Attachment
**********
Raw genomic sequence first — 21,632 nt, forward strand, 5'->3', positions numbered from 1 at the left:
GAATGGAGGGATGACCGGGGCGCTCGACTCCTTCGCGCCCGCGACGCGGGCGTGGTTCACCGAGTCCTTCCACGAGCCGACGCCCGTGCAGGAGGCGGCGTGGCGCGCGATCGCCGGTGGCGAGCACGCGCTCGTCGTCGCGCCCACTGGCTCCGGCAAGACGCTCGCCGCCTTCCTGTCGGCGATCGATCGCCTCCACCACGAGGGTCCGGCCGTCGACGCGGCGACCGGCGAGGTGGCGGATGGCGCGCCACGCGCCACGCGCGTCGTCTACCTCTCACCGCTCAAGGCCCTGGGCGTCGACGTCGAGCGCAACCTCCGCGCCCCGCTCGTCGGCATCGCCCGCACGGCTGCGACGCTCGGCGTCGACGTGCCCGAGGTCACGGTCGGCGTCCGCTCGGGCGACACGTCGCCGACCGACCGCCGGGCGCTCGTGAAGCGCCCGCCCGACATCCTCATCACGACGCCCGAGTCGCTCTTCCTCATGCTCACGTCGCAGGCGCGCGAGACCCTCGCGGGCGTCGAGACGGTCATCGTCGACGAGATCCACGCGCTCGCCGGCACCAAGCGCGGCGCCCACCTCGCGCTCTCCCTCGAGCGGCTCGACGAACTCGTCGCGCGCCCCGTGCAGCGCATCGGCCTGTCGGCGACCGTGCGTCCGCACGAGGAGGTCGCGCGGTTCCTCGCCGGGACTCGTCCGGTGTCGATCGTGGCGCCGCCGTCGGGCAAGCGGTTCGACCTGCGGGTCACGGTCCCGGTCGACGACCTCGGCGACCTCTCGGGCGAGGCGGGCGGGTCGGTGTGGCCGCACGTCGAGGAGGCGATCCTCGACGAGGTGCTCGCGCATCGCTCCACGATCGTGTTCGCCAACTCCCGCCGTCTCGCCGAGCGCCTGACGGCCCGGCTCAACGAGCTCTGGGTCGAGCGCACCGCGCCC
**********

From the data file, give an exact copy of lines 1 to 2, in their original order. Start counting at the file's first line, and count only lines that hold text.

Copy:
Raw genomic sequence first — 21,632 nt, forward strand, 5'->3', positions numbered from 1 at the left:
GAATGGAGGGATGACCGGGGCGCTCGACTCCTTCGCGCCCGCGACGCGGGCGTGGTTCACCGAGTCCTTCCACGAGCCGACGCCCGTGCAGGAGGCGGCGTGGCGCGCGATCGCCGGTGGCGAGCACGCGCTCGTCGTCGCGCCCACTGGCTCCGGCAAGACGCTCGCCGCCTTCCTGTCGGCGATCGATCGCCTCCACCACGAGGGTCCGGCCGTCGACGCGGCGACCGGCGAGGTGGCGGATGGCGCGCCACGCGCCACGCGCGTCGTCTACCTCTCACCGCTCAAGGCCCTGGGCGTCGACGTCGAGCGCAACCTCCGCGCCCCGCTCGTCGGCATCGCCCGCACGGCTGCGACGCTCGGCGTCGACGTGCCCGAGGTCACGGTCGGCGTCCGCTCGGGCGACACGTCGCCGACCGACCGCCGGGCGCTCGTGAAGCGCCCGCCCGACATCCTCATCACGACGCCCGAGTCGCTCTTCCTCATGCTCACGTCGCAGGCGCGCGAGACCCTCGCGGGCGTCGAGACGGTCATCGTCGACGAGATCCACGCGCTCGCCGGCACCAAGCGCGGCGCCCACCTCGCGCTCTCCCTCGAGCGGCTCGACGAACTCGTCGCGCGCCCCGTGCAGCGCATCGGCCTGTCGGCGACCGTGCGTCCGCACGAGGAGGTCGCGCGGTTCCTCGCCGGGACTCGTCCGGTGTCGATCGTGGCGCCGCCGTCGGGCAAGCGGTTCGACCTGCGGGTCACGGTCCCGGTCGACGACCTCGGCGACCTCTCGGGCGAGGCGGGCGGGTCGGTGTGGCCGCACGTCGAGGAGGCGATCCTCGACGAGGTGCTCGCGCATCGCTCCACGATCGTGTTCGCCAACTCCCGCCGTCTCGCCGAGCGCCTGACGGCCCGGCTCAACGAGCTCTGGGTCGAGCGCACCGCGCCC